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I travel to constantly challenge who I am

BY Amanda Smith

{Copywriter}

22 June 2017

I used to think you travelled to find yourself. And maybe part of this is true. When I first got on a plane and landed on the other side of the world, something inside of me shifted.

I was never the same. But it certainly wasn’t that whole ‘Eat Pray Love’ awakening. Rather, a subtle growth that happened with every trip.

But maybe we’re looking at this all wrong. Do we actually lose ourselves, not find ourselves? Let me explain.

People embark on journeys around the world for many different reasons. From cultural curiosity to escapism, we all have our travel motivations. But whenever someone claims they want to ‘find themselves’, I’m always a bit puzzled by this.

Yes, travel teaches you loads – about who you are, how you respond to challenging situations, which friends stick by you. You live moment-to-moment, without societal pressure. You see what sort of character you truly are, without external influences. You start to see things clearly, impartially.

Travel shows you who you’re not, just as much as who you are. So, rewind back to that 19-year old me, boarding a plane to Malaysia. I had my metaphorical list of ‘to-do’s’ by 30:

  1. Have a cool career
  2. Own a house by the beach
  3. Be married
  4. Baby #1

But what I’ve come to realise is that I never wanted these things, at least not yet. What I really yearned for in my 20s was a fulfilling career, deep friendships, and a life full of adventures. The house, boy and baby are like the icing on the cake, later down the track.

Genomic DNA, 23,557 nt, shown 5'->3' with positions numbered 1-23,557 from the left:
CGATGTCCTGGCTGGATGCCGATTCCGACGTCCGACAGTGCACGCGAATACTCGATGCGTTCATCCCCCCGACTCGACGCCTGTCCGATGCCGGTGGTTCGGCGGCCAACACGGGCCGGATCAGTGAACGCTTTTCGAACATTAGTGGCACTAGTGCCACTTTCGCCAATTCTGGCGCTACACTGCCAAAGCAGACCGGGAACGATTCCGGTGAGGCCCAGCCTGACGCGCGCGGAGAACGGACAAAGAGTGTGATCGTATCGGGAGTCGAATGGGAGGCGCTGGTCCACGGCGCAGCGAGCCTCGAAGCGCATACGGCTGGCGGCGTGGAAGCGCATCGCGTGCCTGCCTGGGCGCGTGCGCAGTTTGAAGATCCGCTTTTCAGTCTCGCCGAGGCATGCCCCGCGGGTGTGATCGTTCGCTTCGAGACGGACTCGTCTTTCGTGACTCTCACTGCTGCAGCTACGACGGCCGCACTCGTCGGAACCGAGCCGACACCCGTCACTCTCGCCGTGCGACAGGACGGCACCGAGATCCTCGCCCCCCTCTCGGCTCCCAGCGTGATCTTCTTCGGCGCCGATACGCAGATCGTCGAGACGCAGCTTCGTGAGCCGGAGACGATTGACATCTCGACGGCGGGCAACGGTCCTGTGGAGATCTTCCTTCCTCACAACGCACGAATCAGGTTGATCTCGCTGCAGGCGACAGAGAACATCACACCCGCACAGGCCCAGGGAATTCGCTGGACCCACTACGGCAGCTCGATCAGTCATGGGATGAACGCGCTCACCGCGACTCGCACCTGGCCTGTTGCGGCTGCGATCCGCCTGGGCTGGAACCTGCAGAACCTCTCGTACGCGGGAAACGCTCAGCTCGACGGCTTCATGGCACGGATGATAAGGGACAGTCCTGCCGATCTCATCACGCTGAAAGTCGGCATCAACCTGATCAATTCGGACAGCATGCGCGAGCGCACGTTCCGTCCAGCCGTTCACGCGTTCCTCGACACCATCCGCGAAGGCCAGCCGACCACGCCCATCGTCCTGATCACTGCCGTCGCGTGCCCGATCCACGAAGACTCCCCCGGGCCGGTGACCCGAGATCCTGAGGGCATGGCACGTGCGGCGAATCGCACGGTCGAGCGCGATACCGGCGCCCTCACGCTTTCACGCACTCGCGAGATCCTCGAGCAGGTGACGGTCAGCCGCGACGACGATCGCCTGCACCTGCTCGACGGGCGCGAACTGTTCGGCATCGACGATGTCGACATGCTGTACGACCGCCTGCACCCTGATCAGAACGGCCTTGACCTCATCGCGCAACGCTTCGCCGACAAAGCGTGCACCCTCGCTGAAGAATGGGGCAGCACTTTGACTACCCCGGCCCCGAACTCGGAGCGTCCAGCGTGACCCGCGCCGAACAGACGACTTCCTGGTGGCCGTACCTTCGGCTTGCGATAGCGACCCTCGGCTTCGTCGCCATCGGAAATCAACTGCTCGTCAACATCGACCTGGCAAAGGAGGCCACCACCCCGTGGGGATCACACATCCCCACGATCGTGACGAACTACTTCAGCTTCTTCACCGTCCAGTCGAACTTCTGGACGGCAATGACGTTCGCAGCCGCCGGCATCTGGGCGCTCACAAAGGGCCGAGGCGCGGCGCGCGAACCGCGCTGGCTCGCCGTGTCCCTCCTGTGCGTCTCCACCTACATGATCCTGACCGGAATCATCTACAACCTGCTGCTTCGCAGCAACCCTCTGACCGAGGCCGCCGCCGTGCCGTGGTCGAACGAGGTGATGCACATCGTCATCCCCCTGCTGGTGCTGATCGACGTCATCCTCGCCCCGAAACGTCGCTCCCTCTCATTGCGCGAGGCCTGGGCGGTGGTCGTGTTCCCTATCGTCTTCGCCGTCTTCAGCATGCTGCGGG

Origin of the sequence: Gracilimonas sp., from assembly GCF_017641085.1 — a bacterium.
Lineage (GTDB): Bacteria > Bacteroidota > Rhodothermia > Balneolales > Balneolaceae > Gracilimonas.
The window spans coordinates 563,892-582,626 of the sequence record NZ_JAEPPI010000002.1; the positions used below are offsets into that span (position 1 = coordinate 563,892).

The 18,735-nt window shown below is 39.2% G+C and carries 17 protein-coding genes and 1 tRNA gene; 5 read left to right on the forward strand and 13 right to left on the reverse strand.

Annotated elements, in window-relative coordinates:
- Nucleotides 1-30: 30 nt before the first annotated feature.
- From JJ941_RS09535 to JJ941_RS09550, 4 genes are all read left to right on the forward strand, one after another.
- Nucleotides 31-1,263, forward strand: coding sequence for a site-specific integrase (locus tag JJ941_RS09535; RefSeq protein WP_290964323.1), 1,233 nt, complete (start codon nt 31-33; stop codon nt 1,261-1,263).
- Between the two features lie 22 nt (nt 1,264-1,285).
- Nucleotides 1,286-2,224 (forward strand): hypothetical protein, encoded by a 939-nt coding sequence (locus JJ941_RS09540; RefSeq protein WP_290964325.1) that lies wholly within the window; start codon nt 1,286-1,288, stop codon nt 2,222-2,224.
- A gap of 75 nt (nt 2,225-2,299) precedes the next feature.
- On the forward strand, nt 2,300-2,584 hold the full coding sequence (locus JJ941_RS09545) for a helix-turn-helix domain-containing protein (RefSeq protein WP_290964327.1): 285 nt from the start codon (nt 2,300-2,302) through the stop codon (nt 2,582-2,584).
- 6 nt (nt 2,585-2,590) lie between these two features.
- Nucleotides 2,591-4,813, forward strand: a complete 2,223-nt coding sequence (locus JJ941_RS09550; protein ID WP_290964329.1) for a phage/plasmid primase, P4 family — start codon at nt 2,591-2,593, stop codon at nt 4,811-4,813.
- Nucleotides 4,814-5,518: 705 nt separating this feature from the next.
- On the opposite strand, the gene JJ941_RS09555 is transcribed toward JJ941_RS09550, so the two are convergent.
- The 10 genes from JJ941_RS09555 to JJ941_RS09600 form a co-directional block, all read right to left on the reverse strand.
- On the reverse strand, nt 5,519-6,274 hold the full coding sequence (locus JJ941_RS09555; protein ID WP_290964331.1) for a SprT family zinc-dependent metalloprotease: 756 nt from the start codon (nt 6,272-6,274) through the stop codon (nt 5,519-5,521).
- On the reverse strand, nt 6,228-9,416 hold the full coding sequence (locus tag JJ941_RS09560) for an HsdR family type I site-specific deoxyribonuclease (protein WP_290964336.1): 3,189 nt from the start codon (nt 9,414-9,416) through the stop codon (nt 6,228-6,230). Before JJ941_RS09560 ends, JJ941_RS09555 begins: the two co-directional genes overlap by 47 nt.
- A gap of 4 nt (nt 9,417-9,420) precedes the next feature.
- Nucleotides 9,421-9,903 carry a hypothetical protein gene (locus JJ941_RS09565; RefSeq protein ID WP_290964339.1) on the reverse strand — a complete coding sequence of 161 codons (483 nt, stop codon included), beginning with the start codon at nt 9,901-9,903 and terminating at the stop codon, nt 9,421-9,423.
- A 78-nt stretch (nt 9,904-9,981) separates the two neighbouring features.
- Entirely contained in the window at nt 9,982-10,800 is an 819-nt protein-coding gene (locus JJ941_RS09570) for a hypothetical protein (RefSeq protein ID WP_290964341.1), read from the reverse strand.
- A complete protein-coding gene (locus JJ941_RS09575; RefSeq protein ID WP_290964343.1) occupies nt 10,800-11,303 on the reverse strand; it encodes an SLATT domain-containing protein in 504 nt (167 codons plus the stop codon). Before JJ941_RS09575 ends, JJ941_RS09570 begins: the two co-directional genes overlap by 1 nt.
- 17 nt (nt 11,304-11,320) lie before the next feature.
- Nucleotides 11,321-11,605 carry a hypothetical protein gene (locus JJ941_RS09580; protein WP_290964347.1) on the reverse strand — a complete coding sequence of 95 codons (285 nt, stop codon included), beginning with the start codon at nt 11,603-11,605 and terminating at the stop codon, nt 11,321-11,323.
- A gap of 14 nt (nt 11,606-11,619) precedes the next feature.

With frequent travel, you learn that everything is temporary, even what you want. The more I travel, the more I lose sight of who I am. But this isn’t a negative thing. I’m extremely self-aware when it comes to my values, what I stand for and the people that I want in my life. Everything else, however, is fluid. Life isn’t linear, like a ruler. It’ll take you on a curvy rollercoaster ride.

One year ago, I thought I wanted to live in Bali for six months then come home. I’d ‘tick’ living abroad off my list and continue with life at home. I’m writing this from a sunny balcony overlooking on the island of Hvar, Croatia. Case in point: what I want and what I think I want are two very different things. Now, I want to live this nomadic life, as long as I can, but I don’t expect it’s going to work out this way. I might want to go home in two weeks.

Constant travel puts your identity in a flux where it’s hard to see the wood for the trees. You unpack every decision and desire – exploring whether it’s what you really want or just the idea of it. This is a good thing.

With uncertainty comes openness and growth. You grow and evolve, going with the flow of life, rather than trying to plan everything. You learn the power of acceptance and ride the wave of life.

You begin to live in the present, at home, not just while travelling.

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